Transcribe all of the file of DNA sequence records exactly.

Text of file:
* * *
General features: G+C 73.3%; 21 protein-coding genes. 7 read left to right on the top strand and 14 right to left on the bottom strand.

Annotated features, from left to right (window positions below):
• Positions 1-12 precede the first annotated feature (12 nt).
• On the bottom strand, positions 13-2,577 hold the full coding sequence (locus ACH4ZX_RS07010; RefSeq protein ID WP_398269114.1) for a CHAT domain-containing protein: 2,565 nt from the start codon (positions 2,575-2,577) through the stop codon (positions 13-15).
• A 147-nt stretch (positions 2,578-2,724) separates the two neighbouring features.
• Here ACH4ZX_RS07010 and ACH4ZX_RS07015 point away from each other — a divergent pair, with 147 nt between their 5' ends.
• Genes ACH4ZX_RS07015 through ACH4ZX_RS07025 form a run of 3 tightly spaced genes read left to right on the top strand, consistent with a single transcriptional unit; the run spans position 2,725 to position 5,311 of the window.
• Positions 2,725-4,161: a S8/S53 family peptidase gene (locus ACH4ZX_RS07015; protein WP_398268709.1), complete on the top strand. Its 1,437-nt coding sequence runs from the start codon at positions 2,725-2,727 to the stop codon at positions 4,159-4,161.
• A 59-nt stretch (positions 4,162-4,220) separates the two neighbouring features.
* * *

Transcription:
General features: G+C 73.3%; 21 protein-coding genes. 7 read left to right on the top strand and 14 right to left on the bottom strand.

Annotated features, from left to right (window positions below):
• Positions 1-12 precede the first annotated feature (12 nt).
• On the bottom strand, positions 13-2,577 hold the full coding sequence (locus ACH4ZX_RS07010; RefSeq protein ID WP_398269114.1) for a CHAT domain-containing protein: 2,565 nt from the start codon (positions 2,575-2,577) through the stop codon (positions 13-15).
• A 147-nt stretch (positions 2,578-2,724) separates the two neighbouring features.
• Here ACH4ZX_RS07010 and ACH4ZX_RS07015 point away from each other — a divergent pair, with 147 nt between their 5' ends.
• Genes ACH4ZX_RS07015 through ACH4ZX_RS07025 form a run of 3 tightly spaced genes read left to right on the top strand, consistent with a single transcriptional unit; the run spans position 2,725 to position 5,311 of the window.
• Positions 2,725-4,161: a S8/S53 family peptidase gene (locus ACH4ZX_RS07015; protein WP_398268709.1), complete on the top strand. Its 1,437-nt coding sequence runs from the start codon at positions 2,725-2,727 to the stop codon at positions 4,159-4,161.
• A 59-nt stretch (positions 4,162-4,220) separates the two neighbouring features.